The carcasses of 40 tiger cubs have been found in a freezer during a raid on Thailand's controversial Tiger Temple in Kanchanaburi Province, west of Bangkok. The bodies of the baby tigers were discovered alongside that of a binturong, a protected species commonly known as a bearcat, and other animal parts.

There are fears that tiger body parts may have been sold for use in traditional Chinese medicine. The cubs were found in a freezer in a kitchen area, Adisorn Nuchdamrong, deputy director-general of the Department of National Parks, told Reuters. "They must be of some value for the temple to keep them. But for what is beyond me," he said.

Thailand Tiger Temple
A dead tiger cub is held up by an official after authorities found 40 tiger cub carcasses in a freezer during a raid on the controversial Tiger TempleDaily News/Reuters
Thailand Tiger Temple
Thai wildlife officers collect samples for DNA testing from the carcasses of 40 tiger cubs found undeclared at the Wat Pha Luang Ta Bua Tiger TempleDario Pignatelli/Getty Images

The remains will be DNA tested, as authorities suspect monks at the Buddhist temple have been involved in illegal breeding and trafficking of the animals. Thai wildlife authorities have started removing the temple's 137 surviving tigers. The director of Thailand's Wildlife Conservation Office, Teunjai Noochdumrong, said that over the past two days, 40 tigers had been tranquillised and removed. They are being taken to government animal shelters elsewhere in the country. She said they hope to move 20 tigers a day, or more if the weather is cool.

Thailand Tiger Temple
A tiger peers through the bars of its cage at the Wat Pha Luang Ta Bua Tiger TempleDario Pignatelli/Getty Images
Thailand Tiger Temple
A tiger yawns before the officials start moving big cats out of Thailand's controversial Tiger TempleChaiwat Subprasom/Reuters
Thailand Tiger Temple
A Thai DNP veterinarian officer holds the head of a sedated tiger at the Wat Pha Luang Ta Bua Tiger TempleDario Pignatelli/Getty Images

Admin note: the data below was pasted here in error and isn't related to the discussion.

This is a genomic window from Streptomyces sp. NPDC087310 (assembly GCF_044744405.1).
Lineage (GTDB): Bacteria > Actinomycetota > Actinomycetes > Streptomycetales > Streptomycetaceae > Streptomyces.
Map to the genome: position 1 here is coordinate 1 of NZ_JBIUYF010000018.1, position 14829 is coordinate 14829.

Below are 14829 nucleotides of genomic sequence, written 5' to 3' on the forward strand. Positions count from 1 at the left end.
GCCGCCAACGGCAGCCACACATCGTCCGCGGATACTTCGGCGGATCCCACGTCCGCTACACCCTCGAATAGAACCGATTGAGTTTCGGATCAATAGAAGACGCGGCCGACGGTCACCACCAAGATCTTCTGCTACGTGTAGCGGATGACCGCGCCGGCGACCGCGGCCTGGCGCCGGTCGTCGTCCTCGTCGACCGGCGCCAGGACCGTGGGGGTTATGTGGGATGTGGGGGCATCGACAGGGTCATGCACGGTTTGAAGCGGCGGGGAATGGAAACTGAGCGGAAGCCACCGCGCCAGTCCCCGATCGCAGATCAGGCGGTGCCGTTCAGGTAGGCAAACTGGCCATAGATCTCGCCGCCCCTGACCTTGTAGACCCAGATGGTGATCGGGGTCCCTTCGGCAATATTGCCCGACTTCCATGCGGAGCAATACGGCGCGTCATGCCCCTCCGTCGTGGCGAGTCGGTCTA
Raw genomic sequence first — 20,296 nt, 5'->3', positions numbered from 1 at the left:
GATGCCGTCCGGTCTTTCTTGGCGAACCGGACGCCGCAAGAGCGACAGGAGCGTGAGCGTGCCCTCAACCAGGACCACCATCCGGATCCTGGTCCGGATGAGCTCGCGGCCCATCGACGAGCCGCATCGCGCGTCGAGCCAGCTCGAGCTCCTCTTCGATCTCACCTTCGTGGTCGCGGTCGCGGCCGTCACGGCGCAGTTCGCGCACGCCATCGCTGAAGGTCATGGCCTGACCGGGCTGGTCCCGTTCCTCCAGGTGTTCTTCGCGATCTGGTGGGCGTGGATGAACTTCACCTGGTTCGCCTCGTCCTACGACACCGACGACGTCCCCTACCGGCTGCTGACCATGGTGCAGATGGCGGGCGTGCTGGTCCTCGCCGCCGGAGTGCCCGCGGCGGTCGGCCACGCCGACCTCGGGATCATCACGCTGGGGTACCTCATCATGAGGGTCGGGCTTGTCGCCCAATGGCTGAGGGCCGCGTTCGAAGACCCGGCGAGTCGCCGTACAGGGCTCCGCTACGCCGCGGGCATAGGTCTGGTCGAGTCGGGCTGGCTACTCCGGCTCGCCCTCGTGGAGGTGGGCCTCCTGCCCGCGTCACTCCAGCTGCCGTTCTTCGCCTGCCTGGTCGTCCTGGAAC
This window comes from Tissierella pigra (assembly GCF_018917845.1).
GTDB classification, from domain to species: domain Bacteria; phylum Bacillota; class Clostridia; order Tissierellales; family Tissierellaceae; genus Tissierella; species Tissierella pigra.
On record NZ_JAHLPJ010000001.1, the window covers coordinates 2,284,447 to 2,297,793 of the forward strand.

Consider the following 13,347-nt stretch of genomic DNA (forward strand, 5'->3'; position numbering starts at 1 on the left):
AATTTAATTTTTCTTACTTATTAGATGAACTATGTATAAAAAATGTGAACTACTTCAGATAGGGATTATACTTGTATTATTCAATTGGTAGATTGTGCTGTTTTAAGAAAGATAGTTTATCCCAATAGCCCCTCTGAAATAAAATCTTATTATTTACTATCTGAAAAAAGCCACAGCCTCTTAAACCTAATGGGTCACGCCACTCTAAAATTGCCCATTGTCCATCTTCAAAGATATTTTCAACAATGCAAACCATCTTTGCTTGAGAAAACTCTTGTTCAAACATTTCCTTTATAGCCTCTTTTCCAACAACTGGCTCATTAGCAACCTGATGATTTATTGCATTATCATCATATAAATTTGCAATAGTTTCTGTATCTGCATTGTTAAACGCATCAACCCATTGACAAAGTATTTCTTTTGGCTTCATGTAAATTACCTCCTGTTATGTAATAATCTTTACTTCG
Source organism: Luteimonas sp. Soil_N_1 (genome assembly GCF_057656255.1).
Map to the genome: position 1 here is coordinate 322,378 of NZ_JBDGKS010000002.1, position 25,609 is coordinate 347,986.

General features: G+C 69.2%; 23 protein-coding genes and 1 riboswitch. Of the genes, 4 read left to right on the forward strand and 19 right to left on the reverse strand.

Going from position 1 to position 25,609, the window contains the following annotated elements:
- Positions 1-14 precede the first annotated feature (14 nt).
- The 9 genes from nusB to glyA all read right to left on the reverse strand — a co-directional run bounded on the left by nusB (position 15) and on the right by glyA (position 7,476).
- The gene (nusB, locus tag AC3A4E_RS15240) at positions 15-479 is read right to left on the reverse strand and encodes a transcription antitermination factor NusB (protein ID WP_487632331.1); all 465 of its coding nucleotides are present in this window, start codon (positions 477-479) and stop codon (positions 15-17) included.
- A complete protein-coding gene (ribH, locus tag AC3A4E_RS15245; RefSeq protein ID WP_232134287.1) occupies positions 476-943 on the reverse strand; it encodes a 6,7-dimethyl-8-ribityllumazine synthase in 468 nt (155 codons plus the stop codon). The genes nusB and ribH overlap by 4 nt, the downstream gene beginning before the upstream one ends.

Thailand Tiger Temple
Wildlife officials install a tunnel of cages to lure a tiger out of an enclosureChristophe Archambault/AFP
Thailand Tiger Temple
Wildlife officers carry a sedated tiger from its cage at the Wat Pha Luang Ta Bua Tiger TempleDario Pignatelli/Getty Images
Thailand Tiger Temple
Thai wildlife officers load a sedated tiger on to a truck at the Wat Pha Luang Ta Bua Tiger TempleDario Pignatelli/Getty Images
Thailand Tiger Temple
Thai wildlife officials carry a tiger on a stretcher as they remove it from an enclosure after it was anaesthetisedChristophe Archambault/AFP

Animal rights activists have long accused the temple of mistreating the tigers. The Wat Pha Luang Ta Bua Buddhist temple operated as an admission-charging zoo, allowing tourists to pose with the big cats and bottle-feed the cubs. Some visitors have said the animals can appear drugged. The temple denies the accusations.

Thailand Tiger Temple
A Buddhist monk is pictured playing with tigers at the Tiger Temple in Kanchanaburi Province in February 2015Athit Perawongmetha/Reuters
Thailand Tiger Temple
A foreign tourist is pictured posing for a photo with a tiger in 2005Pornchai Kittiwongsakul/AFP
Thailand Tiger Temple
A man is seen playing with tigers during a show at the tiger temple in Kanchanaburi Province, in 2012Pornchai Kittiwongsakul/AFP
Thailand Tiger Temple
A Buddhist monk is pictured with a tiger at the Wat Pa Luang Ta Bua, otherwise known as Tiger Temple, in February 2015Athit Perawongmetha/Reuters
Thailand Tiger Temple
A man is pictured playing with a tiger during a show four tourists at the temple in 2005Pornchai Kittiwongsakul/AFP
Thailand Tiger Temple
A plate with a tiger's food is seen at the Tiger Temple in Kanchanaburi ProvinceChaiwat Subprasom/Reuters
Thailand Tiger Temple
A tourist poses next to a tiger before officials start moving the big cats from Thailand's controversial Tiger TempleChaiwat Subprasom/Reuters
Thailand Tiger Temple
Tigers are seen behind a fence at the Tiger Temple in Kanchanaburi Province, in February 2016Chaiwat Subprasom/Reuters
Thailand Tiger Temple
A volunteer opens a cage in which a tiger is eating at the Wat Pa Luang Ta BuaAthit Perawongmetha/Reuters

The monks had resisted attempts to take the tigers away, but they relented after police obtained a court order to carry out the action. "There was some resistance from the community, they didn't understand why we were taking [the tigers] from the temple when they look so peaceful and fine at the temple," said Teunjai. "We tried talking to them, explaining to them that the tigers belong to the country." The monks still don't understand, but at least did not put up physical resistance, she said.